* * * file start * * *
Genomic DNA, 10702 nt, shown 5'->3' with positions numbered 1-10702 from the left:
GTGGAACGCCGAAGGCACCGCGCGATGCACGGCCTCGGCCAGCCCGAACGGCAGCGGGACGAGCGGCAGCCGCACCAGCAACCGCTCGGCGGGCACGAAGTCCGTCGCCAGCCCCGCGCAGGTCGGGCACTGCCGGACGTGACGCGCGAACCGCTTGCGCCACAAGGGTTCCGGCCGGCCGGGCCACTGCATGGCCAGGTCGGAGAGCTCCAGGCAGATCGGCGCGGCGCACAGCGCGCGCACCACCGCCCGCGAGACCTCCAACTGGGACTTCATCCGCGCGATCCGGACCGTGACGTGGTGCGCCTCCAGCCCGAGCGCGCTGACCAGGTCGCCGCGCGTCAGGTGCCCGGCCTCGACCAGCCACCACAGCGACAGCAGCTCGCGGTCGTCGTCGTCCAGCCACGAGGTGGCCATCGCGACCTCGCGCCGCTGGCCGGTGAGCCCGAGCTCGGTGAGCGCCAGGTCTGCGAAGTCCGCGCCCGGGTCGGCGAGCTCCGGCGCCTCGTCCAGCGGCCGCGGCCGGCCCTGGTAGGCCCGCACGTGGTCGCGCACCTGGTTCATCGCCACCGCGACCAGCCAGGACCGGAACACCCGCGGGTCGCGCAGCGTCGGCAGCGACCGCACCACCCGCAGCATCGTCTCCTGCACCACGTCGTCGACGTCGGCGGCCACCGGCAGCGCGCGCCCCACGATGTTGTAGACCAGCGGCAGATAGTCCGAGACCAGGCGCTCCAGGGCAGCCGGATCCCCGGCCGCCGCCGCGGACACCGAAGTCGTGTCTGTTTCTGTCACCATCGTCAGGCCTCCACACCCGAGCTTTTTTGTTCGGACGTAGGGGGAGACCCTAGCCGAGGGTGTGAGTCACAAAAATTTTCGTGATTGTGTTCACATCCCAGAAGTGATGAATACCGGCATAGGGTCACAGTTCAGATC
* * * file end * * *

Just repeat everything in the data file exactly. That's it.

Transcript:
Genomic DNA, 10702 nt, shown 5'->3' with positions numbered 1-10702 from the left:
GTGGAACGCCGAAGGCACCGCGCGATGCACGGCCTCGGCCAGCCCGAACGGCAGCGGGACGAGCGGCAGCCGCACCAGCAACCGCTCGGCGGGCACGAAGTCCGTCGCCAGCCCCGCGCAGGTCGGGCACTGCCGGACGTGACGCGCGAACCGCTTGCGCCACAAGGGTTCCGGCCGGCCGGGCCACTGCATGGCCAGGTCGGAGAGCTCCAGGCAGATCGGCGCGGCGCACAGCGCGCGCACCACCGCCCGCGAGACCTCCAACTGGGACTTCATCCGCGCGATCCGGACCGTGACGTGGTGCGCCTCCAGCCCGAGCGCGCTGACCAGGTCGCCGCGCGTCAGGTGCCCGGCCTCGACCAGCCACCACAGCGACAGCAGCTCGCGGTCGTCGTCGTCCAGCCACGAGGTGGCCATCGCGACCTCGCGCCGCTGGCCGGTGAGCCCGAGCTCGGTGAGCGCCAGGTCTGCGAAGTCCGCGCCCGGGTCGGCGAGCTCCGGCGCCTCGTCCAGCGGCCGCGGCCGGCCCTGGTAGGCCCGCACGTGGTCGCGCACCTGGTTCATCGCCACCGCGACCAGCCAGGACCGGAACACCCGCGGGTCGCGCAGCGTCGGCAGCGACCGCACCACCCGCAGCATCGTCTCCTGCACCACGTCGTCGACGTCGGCGGCCACCGGCAGCGCGCGCCCCACGATGTTGTAGACCAGCGGCAGATAGTCCGAGACCAGGCGCTCCAGGGCAGCCGGATCCCCGGCCGCCGCCGCGGACACCGAAGTCGTGTCTGTTTCTGTCACCATCGTCAGGCCTCCACACCCGAGCTTTTTTGTTCGGACGTAGGGGGAGACCCTAGCCGAGGGTGTGAGTCACAAAAATTTTCGTGATTGTGTTCACATCCCAGAAGTGATGAATACCGGCATAGGGTCACAGTTCAGATC